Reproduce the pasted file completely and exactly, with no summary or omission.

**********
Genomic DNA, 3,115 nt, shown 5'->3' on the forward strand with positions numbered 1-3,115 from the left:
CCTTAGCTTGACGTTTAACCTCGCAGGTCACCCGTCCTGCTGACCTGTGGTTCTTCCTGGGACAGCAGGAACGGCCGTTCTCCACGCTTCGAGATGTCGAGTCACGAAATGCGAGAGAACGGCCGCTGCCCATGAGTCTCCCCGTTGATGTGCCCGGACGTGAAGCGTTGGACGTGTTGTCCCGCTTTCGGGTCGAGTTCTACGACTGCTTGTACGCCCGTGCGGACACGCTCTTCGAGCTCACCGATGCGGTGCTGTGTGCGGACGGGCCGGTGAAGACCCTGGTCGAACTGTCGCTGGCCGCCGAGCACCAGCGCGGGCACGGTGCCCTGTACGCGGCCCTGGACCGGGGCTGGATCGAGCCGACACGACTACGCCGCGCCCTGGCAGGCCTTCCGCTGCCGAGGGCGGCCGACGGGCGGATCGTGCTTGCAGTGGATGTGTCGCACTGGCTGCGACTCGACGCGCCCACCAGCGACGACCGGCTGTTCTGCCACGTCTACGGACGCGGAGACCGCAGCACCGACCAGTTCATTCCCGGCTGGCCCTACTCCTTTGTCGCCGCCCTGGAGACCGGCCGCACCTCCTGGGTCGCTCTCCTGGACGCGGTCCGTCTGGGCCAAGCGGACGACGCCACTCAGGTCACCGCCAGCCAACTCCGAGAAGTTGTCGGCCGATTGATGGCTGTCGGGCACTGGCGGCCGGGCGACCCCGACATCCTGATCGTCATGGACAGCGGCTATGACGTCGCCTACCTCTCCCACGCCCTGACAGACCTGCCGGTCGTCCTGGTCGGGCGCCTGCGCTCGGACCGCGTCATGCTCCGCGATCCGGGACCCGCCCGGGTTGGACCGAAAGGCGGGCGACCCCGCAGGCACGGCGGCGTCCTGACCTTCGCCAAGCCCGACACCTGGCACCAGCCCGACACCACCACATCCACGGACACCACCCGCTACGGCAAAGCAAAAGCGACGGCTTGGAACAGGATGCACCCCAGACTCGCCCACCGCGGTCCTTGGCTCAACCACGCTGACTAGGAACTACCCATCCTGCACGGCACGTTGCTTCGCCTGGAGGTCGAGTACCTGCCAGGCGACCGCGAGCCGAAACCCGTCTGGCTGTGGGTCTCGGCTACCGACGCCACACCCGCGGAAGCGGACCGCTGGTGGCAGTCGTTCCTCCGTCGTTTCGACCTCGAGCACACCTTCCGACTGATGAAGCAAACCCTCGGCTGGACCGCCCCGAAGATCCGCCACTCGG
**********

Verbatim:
Genomic DNA, 3,115 nt, shown 5'->3' on the forward strand with positions numbered 1-3,115 from the left:
CCTTAGCTTGACGTTTAACCTCGCAGGTCACCCGTCCTGCTGACCTGTGGTTCTTCCTGGGACAGCAGGAACGGCCGTTCTCCACGCTTCGAGATGTCGAGTCACGAAATGCGAGAGAACGGCCGCTGCCCATGAGTCTCCCCGTTGATGTGCCCGGACGTGAAGCGTTGGACGTGTTGTCCCGCTTTCGGGTCGAGTTCTACGACTGCTTGTACGCCCGTGCGGACACGCTCTTCGAGCTCACCGATGCGGTGCTGTGTGCGGACGGGCCGGTGAAGACCCTGGTCGAACTGTCGCTGGCCGCCGAGCACCAGCGCGGGCACGGTGCCCTGTACGCGGCCCTGGACCGGGGCTGGATCGAGCCGACACGACTACGCCGCGCCCTGGCAGGCCTTCCGCTGCCGAGGGCGGCCGACGGGCGGATCGTGCTTGCAGTGGATGTGTCGCACTGGCTGCGACTCGACGCGCCCACCAGCGACGACCGGCTGTTCTGCCACGTCTACGGACGCGGAGACCGCAGCACCGACCAGTTCATTCCCGGCTGGCCCTACTCCTTTGTCGCCGCCCTGGAGACCGGCCGCACCTCCTGGGTCGCTCTCCTGGACGCGGTCCGTCTGGGCCAAGCGGACGACGCCACTCAGGTCACCGCCAGCCAACTCCGAGAAGTTGTCGGCCGATTGATGGCTGTCGGGCACTGGCGGCCGGGCGACCCCGACATCCTGATCGTCATGGACAGCGGCTATGACGTCGCCTACCTCTCCCACGCCCTGACAGACCTGCCGGTCGTCCTGGTCGGGCGCCTGCGCTCGGACCGCGTCATGCTCCGCGATCCGGGACCCGCCCGGGTTGGACCGAAAGGCGGGCGACCCCGCAGGCACGGCGGCGTCCTGACCTTCGCCAAGCCCGACACCTGGCACCAGCCCGACACCACCACATCCACGGACACCACCCGCTACGGCAAAGCAAAAGCGACGGCTTGGAACAGGATGCACCCCAGACTCGCCCACCGCGGTCCTTGGCTCAACCACGCTGACTAGGAACTACCCATCCTGCACGGCACGTTGCTTCGCCTGGAGGTCGAGTACCTGCCAGGCGACCGCGAGCCGAAACCCGTCTGGCTGTGGGTCTCGGCTACCGACGCCACACCCGCGGAAGCGGACCGCTGGTGGCAGTCGTTCCTCCGTCGTTTCGACCTCGAGCACACCTTCCGACTGATGAAGCAAACCCTCGGCTGGACCGCCCCGAAGATCCGCCACTCGG